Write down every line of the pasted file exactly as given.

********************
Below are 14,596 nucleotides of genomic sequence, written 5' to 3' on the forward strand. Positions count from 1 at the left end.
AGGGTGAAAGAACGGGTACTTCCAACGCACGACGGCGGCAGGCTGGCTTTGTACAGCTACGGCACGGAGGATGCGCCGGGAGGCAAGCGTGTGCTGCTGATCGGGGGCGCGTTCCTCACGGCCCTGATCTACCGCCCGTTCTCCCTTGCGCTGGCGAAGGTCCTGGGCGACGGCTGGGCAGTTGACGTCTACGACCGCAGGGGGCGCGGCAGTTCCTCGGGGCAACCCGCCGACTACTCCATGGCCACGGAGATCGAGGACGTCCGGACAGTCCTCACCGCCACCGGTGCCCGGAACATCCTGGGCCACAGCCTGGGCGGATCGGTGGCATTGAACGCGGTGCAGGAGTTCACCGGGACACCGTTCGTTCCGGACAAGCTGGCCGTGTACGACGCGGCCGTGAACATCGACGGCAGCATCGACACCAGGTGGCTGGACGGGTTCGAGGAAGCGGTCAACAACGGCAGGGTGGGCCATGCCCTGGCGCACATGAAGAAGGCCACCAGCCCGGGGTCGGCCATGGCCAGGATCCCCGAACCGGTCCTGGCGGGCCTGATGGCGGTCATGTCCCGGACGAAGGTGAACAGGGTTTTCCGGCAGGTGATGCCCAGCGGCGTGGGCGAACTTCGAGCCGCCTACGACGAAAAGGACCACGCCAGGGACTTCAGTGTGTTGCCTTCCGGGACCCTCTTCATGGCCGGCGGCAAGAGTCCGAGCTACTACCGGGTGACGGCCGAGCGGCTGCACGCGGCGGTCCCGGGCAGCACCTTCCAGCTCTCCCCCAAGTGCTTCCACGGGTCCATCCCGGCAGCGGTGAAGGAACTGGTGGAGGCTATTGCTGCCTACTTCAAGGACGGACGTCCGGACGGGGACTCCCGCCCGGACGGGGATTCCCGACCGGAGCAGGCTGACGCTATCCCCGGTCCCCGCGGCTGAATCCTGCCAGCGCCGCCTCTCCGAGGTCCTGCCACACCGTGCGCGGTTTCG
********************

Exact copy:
Below are 14,596 nucleotides of genomic sequence, written 5' to 3' on the forward strand. Positions count from 1 at the left end.
AGGGTGAAAGAACGGGTACTTCCAACGCACGACGGCGGCAGGCTGGCTTTGTACAGCTACGGCACGGAGGATGCGCCGGGAGGCAAGCGTGTGCTGCTGATCGGGGGCGCGTTCCTCACGGCCCTGATCTACCGCCCGTTCTCCCTTGCGCTGGCGAAGGTCCTGGGCGACGGCTGGGCAGTTGACGTCTACGACCGCAGGGGGCGCGGCAGTTCCTCGGGGCAACCCGCCGACTACTCCATGGCCACGGAGATCGAGGACGTCCGGACAGTCCTCACCGCCACCGGTGCCCGGAACATCCTGGGCCACAGCCTGGGCGGATCGGTGGCATTGAACGCGGTGCAGGAGTTCACCGGGACACCGTTCGTTCCGGACAAGCTGGCCGTGTACGACGCGGCCGTGAACATCGACGGCAGCATCGACACCAGGTGGCTGGACGGGTTCGAGGAAGCGGTCAACAACGGCAGGGTGGGCCATGCCCTGGCGCACATGAAGAAGGCCACCAGCCCGGGGTCGGCCATGGCCAGGATCCCCGAACCGGTCCTGGCGGGCCTGATGGCGGTCATGTCCCGGACGAAGGTGAACAGGGTTTTCCGGCAGGTGATGCCCAGCGGCGTGGGCGAACTTCGAGCCGCCTACGACGAAAAGGACCACGCCAGGGACTTCAGTGTGTTGCCTTCCGGGACCCTCTTCATGGCCGGCGGCAAGAGTCCGAGCTACTACCGGGTGACGGCCGAGCGGCTGCACGCGGCGGTCCCGGGCAGCACCTTCCAGCTCTCCCCCAAGTGCTTCCACGGGTCCATCCCGGCAGCGGTGAAGGAACTGGTGGAGGCTATTGCTGCCTACTTCAAGGACGGACGTCCGGACGGGGACTCCCGCCCGGACGGGGATTCCCGACCGGAGCAGGCTGACGCTATCCCCGGTCCCCGCGGCTGAATCCTGCCAGCGCCGCCTCTCCGAGGTCCTGCCACACCGTGCGCGGTTTCG